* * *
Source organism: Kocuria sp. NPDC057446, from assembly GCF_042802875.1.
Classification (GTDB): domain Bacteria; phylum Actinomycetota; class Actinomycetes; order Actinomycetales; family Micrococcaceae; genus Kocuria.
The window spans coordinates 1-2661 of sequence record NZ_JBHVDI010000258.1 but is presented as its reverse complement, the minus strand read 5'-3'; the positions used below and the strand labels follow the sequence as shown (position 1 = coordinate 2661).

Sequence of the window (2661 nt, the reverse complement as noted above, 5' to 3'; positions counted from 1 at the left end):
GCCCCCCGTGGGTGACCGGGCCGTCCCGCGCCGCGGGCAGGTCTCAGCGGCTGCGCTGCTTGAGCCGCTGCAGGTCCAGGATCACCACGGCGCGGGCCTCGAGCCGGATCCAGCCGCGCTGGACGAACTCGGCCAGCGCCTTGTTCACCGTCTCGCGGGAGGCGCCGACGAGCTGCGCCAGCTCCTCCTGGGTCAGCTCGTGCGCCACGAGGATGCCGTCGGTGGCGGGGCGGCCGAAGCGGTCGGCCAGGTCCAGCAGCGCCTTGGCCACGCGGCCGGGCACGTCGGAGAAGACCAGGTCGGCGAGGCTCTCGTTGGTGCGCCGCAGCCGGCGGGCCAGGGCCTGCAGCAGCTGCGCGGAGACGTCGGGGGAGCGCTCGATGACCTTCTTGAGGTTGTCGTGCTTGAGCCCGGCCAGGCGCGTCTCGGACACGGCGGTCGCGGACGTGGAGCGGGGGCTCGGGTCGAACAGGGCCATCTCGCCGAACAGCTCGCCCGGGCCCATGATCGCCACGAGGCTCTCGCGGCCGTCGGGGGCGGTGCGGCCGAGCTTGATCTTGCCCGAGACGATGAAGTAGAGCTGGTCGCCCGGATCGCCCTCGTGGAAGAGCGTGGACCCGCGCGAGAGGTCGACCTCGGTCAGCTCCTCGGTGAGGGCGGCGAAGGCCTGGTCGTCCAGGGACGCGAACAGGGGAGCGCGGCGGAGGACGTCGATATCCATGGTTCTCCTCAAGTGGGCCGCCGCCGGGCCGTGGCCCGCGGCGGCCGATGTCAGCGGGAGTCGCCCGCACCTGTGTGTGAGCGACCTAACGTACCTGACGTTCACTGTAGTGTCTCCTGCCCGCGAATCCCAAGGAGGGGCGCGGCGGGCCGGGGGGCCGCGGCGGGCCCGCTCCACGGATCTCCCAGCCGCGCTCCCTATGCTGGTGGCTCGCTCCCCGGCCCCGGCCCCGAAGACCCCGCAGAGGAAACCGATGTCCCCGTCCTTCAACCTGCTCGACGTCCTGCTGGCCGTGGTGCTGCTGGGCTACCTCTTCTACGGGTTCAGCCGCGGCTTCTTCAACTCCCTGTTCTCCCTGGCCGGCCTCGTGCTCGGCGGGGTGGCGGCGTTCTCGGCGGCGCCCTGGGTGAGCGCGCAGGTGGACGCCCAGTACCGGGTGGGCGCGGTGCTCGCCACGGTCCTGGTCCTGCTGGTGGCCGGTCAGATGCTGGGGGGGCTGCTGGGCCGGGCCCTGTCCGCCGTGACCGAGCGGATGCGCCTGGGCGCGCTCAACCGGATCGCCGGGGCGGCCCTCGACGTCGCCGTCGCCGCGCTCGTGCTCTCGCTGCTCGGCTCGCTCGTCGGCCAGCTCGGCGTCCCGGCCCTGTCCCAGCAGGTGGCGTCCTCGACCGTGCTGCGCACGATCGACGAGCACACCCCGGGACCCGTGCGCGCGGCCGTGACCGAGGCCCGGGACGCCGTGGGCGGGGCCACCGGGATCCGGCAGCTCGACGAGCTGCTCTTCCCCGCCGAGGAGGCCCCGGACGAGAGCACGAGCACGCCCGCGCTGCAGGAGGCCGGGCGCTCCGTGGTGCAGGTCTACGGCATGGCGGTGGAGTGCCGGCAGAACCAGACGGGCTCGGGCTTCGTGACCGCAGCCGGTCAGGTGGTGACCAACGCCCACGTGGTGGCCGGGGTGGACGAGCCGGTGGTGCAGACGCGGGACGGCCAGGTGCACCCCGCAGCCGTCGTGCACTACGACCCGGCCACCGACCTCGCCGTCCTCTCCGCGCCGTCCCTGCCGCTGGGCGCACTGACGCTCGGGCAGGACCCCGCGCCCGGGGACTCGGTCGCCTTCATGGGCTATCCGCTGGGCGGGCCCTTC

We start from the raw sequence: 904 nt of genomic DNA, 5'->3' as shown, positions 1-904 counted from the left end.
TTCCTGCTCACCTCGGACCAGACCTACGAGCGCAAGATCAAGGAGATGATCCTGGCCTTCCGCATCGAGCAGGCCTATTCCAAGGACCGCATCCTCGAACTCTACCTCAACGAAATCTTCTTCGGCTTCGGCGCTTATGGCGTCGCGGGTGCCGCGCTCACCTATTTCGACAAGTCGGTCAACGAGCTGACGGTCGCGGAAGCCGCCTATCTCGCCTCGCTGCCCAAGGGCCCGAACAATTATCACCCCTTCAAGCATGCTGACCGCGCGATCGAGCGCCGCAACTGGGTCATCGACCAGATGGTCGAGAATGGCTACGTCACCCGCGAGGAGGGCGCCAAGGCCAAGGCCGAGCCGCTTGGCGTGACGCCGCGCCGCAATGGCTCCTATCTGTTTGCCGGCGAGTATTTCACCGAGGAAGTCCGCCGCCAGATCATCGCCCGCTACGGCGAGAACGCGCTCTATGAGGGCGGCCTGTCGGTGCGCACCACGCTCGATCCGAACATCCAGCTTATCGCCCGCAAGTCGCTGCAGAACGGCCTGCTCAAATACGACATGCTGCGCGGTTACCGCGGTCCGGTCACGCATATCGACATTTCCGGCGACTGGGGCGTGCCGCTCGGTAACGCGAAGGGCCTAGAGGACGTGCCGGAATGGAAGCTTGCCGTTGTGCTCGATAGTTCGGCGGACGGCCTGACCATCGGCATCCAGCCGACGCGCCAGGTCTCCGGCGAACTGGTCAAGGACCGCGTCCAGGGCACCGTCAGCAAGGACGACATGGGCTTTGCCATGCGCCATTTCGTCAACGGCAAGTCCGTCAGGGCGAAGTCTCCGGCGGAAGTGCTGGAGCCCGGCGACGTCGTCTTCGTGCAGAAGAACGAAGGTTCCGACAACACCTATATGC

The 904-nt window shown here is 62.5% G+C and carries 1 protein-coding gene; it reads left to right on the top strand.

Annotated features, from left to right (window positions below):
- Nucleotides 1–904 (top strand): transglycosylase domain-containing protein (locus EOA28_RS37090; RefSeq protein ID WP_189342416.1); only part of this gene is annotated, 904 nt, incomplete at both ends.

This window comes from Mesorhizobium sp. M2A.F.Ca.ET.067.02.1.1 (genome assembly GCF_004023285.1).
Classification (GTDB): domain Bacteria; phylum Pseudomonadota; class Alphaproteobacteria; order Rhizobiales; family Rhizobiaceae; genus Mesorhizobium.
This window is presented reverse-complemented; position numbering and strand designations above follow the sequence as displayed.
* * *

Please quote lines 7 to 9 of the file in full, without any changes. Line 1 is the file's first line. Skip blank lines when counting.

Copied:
TTCCTGCTCACCTCGGACCAGACCTACGAGCGCAAGATCAAGGAGATGATCCTGGCCTTCCGCATCGAGCAGGCCTATTCCAAGGACCGCATCCTCGAACTCTACCTCAACGAAATCTTCTTCGGCTTCGGCGCTTATGGCGTCGCGGGTGCCGCGCTCACCTATTTCGACAAGTCGGTCAACGAGCTGACGGTCGCGGAAGCCGCCTATCTCGCCTCGCTGCCCAAGGGCCCGAACAATTATCACCCCTTCAAGCATGCTGACCGCGCGATCGAGCGCCGCAACTGGGTCATCGACCAGATGGTCGAGAATGGCTACGTCACCCGCGAGGAGGGCGCCAAGGCCAAGGCCGAGCCGCTTGGCGTGACGCCGCGCCGCAATGGCTCCTATCTGTTTGCCGGCGAGTATTTCACCGAGGAAGTCCGCCGCCAGATCATCGCCCGCTACGGCGAGAACGCGCTCTATGAGGGCGGCCTGTCGGTGCGCACCACGCTCGATCCGAACATCCAGCTTATCGCCCGCAAGTCGCTGCAGAACGGCCTGCTCAAATACGACATGCTGCGCGGTTACCGCGGTCCGGTCACGCATATCGACATTTCCGGCGACTGGGGCGTGCCGCTCGGTAACGCGAAGGGCCTAGAGGACGTGCCGGAATGGAAGCTTGCCGTTGTGCTCGATAGTTCGGCGGACGGCCTGACCATCGGCATCCAGCCGACGCGCCAGGTCTCCGGCGAACTGGTCAAGGACCGCGTCCAGGGCACCGTCAGCAAGGACGACATGGGCTTTGCCATGCGCCATTTCGTCAACGGCAAGTCCGTCAGGGCGAAGTCTCCGGCGGAAGTGCTGGAGCCCGGCGACGTCGTCTTCGTGCAGAAGAACGAAGGTTCCGACAACACCTATATGC

The 904-nt window shown here is 62.5% G+C and carries 1 protein-coding gene; it reads left to right on the top strand.

Annotated features, from left to right (window positions below):